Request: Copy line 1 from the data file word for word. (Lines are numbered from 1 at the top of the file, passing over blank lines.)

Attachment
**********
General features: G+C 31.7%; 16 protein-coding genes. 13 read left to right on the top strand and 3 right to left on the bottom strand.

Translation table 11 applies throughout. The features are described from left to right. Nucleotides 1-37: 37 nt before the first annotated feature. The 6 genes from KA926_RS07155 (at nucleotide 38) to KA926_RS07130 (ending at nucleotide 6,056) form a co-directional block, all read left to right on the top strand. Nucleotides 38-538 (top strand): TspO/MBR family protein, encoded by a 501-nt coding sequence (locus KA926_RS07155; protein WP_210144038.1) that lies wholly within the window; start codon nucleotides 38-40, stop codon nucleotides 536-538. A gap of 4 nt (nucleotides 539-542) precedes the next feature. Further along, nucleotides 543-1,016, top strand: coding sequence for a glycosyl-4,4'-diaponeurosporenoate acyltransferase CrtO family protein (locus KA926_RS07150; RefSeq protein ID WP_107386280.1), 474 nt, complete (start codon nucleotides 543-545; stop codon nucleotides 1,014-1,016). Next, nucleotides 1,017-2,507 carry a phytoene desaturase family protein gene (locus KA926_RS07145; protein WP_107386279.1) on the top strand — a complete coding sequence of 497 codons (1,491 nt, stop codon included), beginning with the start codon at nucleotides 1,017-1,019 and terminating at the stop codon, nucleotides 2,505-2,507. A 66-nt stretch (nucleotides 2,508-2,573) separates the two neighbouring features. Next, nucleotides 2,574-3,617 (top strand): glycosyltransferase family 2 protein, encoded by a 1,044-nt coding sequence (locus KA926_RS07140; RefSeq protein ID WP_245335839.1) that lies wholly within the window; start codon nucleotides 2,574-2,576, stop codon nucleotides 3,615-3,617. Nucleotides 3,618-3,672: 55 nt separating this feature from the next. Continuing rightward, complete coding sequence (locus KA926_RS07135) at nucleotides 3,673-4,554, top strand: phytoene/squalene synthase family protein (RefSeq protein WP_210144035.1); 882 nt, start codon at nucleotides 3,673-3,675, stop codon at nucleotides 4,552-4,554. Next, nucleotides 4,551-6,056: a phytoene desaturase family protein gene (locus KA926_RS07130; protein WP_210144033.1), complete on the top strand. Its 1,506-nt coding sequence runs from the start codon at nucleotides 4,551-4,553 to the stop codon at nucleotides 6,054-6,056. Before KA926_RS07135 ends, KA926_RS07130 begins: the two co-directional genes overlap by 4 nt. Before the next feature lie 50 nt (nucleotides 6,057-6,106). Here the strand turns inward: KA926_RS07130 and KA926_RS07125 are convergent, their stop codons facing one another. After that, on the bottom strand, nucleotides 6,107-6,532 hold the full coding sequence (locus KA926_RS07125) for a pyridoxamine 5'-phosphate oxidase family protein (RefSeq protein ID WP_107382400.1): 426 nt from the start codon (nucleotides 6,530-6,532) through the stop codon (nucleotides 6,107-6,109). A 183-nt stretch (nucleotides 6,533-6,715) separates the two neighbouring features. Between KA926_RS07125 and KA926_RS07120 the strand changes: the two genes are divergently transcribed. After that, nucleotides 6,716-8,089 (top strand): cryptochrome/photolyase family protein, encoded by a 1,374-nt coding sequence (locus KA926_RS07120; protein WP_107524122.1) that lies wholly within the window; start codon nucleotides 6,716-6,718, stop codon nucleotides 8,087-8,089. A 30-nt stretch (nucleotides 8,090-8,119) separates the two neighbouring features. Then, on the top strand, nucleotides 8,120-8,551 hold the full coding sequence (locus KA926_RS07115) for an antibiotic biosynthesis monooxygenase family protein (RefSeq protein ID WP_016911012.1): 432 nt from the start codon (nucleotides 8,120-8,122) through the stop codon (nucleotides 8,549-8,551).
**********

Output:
General features: G+C 31.7%; 16 protein-coding genes. 13 read left to right on the top strand and 3 right to left on the bottom strand.